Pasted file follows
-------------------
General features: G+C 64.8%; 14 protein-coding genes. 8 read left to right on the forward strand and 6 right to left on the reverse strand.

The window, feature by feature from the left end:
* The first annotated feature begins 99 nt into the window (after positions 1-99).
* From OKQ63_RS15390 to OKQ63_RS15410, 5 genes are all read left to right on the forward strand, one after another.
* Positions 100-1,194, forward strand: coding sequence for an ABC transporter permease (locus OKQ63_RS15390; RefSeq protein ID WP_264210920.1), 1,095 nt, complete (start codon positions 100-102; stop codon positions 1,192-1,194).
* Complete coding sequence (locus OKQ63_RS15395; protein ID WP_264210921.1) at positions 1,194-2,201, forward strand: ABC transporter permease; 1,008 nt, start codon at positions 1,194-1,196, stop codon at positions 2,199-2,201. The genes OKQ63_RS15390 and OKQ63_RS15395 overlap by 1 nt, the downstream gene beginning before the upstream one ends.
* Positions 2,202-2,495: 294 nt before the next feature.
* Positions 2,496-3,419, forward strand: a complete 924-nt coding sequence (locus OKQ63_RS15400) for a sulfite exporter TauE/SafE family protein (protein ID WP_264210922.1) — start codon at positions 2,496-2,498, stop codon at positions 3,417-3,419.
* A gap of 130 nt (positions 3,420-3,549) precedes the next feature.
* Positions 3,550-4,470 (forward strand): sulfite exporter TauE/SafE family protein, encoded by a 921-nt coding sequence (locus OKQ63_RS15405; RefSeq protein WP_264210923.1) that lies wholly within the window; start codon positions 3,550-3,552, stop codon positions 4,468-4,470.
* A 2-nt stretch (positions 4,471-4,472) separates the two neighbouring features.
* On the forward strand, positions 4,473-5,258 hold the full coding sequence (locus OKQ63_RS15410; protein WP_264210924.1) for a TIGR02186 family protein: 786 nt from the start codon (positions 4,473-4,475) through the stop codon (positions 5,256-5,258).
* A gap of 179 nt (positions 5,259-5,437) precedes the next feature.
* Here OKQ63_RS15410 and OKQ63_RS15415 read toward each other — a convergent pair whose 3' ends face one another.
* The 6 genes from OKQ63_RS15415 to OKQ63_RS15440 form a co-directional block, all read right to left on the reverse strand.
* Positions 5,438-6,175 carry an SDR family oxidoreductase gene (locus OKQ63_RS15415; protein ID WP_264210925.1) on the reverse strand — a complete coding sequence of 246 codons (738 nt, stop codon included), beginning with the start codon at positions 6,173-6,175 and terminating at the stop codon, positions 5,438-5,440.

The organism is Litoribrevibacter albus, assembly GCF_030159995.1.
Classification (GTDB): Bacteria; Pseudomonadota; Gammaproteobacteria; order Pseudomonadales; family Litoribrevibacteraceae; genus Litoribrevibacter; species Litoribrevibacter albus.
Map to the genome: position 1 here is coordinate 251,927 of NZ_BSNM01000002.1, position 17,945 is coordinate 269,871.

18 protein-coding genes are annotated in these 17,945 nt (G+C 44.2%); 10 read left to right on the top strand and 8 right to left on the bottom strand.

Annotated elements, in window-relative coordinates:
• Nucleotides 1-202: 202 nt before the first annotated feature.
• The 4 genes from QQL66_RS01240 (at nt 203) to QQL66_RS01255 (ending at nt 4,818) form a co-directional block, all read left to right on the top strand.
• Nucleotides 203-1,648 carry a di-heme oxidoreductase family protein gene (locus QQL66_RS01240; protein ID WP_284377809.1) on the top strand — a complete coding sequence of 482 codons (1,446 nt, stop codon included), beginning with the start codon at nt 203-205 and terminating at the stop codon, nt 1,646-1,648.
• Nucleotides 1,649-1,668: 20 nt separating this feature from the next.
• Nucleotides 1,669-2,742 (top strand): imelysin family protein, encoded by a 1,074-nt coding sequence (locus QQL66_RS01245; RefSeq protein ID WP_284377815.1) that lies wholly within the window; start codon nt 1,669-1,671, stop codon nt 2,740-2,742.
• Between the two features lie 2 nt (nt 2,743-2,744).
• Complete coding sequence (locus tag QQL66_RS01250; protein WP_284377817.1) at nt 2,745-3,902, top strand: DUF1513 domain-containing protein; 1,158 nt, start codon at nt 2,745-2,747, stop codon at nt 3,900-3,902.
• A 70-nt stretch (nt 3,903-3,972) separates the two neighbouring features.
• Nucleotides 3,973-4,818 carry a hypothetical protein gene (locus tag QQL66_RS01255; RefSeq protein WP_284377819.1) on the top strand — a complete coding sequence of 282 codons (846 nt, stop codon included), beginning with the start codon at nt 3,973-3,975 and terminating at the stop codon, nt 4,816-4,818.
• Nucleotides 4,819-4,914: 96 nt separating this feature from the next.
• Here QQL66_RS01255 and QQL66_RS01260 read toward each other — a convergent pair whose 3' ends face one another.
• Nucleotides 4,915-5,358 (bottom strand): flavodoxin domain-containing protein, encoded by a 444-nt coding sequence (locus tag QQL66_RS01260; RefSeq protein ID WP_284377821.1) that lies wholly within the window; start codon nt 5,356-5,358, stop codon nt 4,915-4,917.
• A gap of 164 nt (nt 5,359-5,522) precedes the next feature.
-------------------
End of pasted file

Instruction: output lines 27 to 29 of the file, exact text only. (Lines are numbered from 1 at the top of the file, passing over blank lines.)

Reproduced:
• Between the two features lie 2 nt (nt 2,743-2,744).
• Complete coding sequence (locus tag QQL66_RS01250; protein WP_284377817.1) at nt 2,745-3,902, top strand: DUF1513 domain-containing protein; 1,158 nt, start codon at nt 2,745-2,747, stop codon at nt 3,900-3,902.
• A 70-nt stretch (nt 3,903-3,972) separates the two neighbouring features.